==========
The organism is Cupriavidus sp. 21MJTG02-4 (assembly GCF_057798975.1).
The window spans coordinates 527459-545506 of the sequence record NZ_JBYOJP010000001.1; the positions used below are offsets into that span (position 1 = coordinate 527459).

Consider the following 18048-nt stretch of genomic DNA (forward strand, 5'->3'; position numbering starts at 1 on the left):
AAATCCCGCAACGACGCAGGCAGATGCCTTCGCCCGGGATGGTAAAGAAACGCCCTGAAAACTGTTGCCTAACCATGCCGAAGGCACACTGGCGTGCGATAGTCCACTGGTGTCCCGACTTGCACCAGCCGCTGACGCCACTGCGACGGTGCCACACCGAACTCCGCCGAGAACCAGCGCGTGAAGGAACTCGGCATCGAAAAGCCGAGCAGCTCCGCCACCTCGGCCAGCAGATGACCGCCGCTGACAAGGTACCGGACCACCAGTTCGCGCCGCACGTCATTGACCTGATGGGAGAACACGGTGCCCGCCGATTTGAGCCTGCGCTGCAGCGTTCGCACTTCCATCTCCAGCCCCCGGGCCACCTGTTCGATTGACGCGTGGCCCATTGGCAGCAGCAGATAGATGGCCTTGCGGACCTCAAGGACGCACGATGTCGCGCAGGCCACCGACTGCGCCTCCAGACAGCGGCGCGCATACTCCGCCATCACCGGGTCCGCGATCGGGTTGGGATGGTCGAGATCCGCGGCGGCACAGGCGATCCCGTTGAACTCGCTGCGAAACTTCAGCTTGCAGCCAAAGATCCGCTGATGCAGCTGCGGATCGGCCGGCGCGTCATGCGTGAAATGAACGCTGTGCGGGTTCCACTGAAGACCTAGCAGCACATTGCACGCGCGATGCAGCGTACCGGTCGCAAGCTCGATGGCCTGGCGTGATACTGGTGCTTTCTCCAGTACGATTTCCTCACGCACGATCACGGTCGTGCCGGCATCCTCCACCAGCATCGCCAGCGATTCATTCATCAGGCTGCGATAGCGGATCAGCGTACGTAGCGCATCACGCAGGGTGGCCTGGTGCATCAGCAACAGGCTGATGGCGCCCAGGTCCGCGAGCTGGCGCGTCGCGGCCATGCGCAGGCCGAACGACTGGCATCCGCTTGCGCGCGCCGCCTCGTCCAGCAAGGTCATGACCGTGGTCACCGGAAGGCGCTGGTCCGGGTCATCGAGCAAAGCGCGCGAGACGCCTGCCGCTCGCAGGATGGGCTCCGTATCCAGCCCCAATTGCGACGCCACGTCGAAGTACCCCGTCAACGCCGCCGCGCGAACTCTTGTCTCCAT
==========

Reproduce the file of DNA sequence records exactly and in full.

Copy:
The organism is Cupriavidus sp. 21MJTG02-4 (assembly GCF_057798975.1).
The window spans coordinates 527459-545506 of the sequence record NZ_JBYOJP010000001.1; the positions used below are offsets into that span (position 1 = coordinate 527459).

Consider the following 18048-nt stretch of genomic DNA (forward strand, 5'->3'; position numbering starts at 1 on the left):
AAATCCCGCAACGACGCAGGCAGATGCCTTCGCCCGGGATGGTAAAGAAACGCCCTGAAAACTGTTGCCTAACCATGCCGAAGGCACACTGGCGTGCGATAGTCCACTGGTGTCCCGACTTGCACCAGCCGCTGACGCCACTGCGACGGTGCCACACCGAACTCCGCCGAGAACCAGCGCGTGAAGGAACTCGGCATCGAAAAGCCGAGCAGCTCCGCCACCTCGGCCAGCAGATGACCGCCGCTGACAAGGTACCGGACCACCAGTTCGCGCCGCACGTCATTGACCTGATGGGAGAACACGGTGCCCGCCGATTTGAGCCTGCGCTGCAGCGTTCGCACTTCCATCTCCAGCCCCCGGGCCACCTGTTCGATTGACGCGTGGCCCATTGGCAGCAGCAGATAGATGGCCTTGCGGACCTCAAGGACGCACGATGTCGCGCAGGCCACCGACTGCGCCTCCAGACAGCGGCGCGCATACTCCGCCATCACCGGGTCCGCGATCGGGTTGGGATGGTCGAGATCCGCGGCGGCACAGGCGATCCCGTTGAACTCGCTGCGAAACTTCAGCTTGCAGCCAAAGATCCGCTGATGCAGCTGCGGATCGGCCGGCGCGTCATGCGTGAAATGAACGCTGTGCGGGTTCCACTGAAGACCTAGCAGCACATTGCACGCGCGATGCAGCGTACCGGTCGCAAGCTCGATGGCCTGGCGTGATACTGGTGCTTTCTCCAGTACGATTTCCTCACGCACGATCACGGTCGTGCCGGCATCCTCCACCAGCATCGCCAGCGATTCATTCATCAGGCTGCGATAGCGGATCAGCGTACGTAGCGCATCACGCAGGGTGGCCTGGTGCATCAGCAACAGGCTGATGGCGCCCAGGTCCGCGAGCTGGCGCGTCGCGGCCATGCGCAGGCCGAACGACTGGCATCCGCTTGCGCGCGCCGCCTCGTCCAGCAAGGTCATGACCGTGGTCACCGGAAGGCGCTGGTCCGGGTCATCGAGCAAAGCGCGCGAGACGCCTGCCGCTCGCAGGATGGGCTCCGTATCCAGCCCCAATTGCGACGCCACGTCGAAGTACCCCGTCAACGCCGCCGCGCGAACTCTTGTCTCCAT